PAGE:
Major advance in global raptor monitoring

Posted on October 16, 2017 in Science

Hawk Mountain contributes to major advance in global raptor monitoring

On October 16, 2017, an unmanned Russian supply ship successfully docked at the International Space Station. Along with supplies for the astronauts aboard, the ship delivered the new antenna that will help reduce the cost of tracking raptors globally from more than $4000 a unit to less than $600.

The international team of scientists, statisticians, and movement ecologists that helped jump-start this development met to discuss this ambitious venture in the Hawk Mountain Sanctuary Acopian Center in February of 2009. This advancement, organized by Max Planck with the Institute for Ornithology in Germany, will allow global conservationists and researchers to conduct raptor monitoring programs more efficiently and cost-effectively.

"This is precisely what the Acopian Center was designed to do," explained Director of Development Mary Linkevich. "It brings together ornithologists and scientists from a variety of disciplines for information sharing, which in turn creates new and exciting advances in science."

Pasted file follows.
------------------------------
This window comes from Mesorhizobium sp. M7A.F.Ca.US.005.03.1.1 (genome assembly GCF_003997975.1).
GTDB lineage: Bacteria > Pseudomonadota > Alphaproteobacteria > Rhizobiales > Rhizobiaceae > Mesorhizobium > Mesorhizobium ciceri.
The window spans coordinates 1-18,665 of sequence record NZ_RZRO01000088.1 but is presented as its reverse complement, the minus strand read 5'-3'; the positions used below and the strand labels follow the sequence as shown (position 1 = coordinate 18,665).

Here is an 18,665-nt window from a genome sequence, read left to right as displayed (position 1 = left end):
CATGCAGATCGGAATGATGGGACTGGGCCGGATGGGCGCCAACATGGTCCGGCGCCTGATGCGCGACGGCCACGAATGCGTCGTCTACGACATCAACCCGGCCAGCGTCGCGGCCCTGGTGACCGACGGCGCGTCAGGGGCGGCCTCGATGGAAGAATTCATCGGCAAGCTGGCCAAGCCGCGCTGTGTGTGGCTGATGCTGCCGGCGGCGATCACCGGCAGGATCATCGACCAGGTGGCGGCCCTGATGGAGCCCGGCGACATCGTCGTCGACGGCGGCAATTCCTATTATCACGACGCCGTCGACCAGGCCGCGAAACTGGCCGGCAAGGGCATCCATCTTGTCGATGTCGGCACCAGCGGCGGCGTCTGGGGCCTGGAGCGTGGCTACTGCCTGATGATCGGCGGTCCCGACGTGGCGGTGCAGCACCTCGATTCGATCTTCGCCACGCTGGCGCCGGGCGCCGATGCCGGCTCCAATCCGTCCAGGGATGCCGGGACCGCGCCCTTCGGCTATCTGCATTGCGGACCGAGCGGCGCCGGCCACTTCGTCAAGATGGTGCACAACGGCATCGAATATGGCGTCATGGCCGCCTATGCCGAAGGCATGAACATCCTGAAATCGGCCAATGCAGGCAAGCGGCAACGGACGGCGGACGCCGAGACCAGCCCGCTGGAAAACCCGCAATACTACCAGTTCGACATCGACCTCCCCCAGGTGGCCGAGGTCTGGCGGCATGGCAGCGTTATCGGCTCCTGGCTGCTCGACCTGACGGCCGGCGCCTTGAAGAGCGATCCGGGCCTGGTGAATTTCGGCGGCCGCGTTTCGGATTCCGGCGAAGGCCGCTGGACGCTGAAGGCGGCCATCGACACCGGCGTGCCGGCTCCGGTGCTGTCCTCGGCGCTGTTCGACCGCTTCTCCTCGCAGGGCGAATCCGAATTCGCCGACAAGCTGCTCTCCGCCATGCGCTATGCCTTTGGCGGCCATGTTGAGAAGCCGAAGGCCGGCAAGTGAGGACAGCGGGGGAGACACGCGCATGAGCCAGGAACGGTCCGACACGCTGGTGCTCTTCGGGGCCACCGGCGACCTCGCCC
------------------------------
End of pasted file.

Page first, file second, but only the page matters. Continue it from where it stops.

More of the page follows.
The antenna is part of ICARUS, International Cooperation for Animal Research Using Space. An ISS on board computer will be connected and switched on after the antenna goes into operation in February 2018. Then, communication testing begins, and by late spring 2018, the ICARUS operational phase will commence.

In addition to the monitoring of the migration of small animals around the globe, this observation system will also be able to investigate the spread of diseases and maybe forecast natural disasters.

"A dream-come-true for raptor migration science owes its origins, in part, to Hawk Mountain Sanctuary," states Director of Conservation Science and Interim President, Dr. Keith Bildstein.

"We have played a pivotal role in this great leap forward."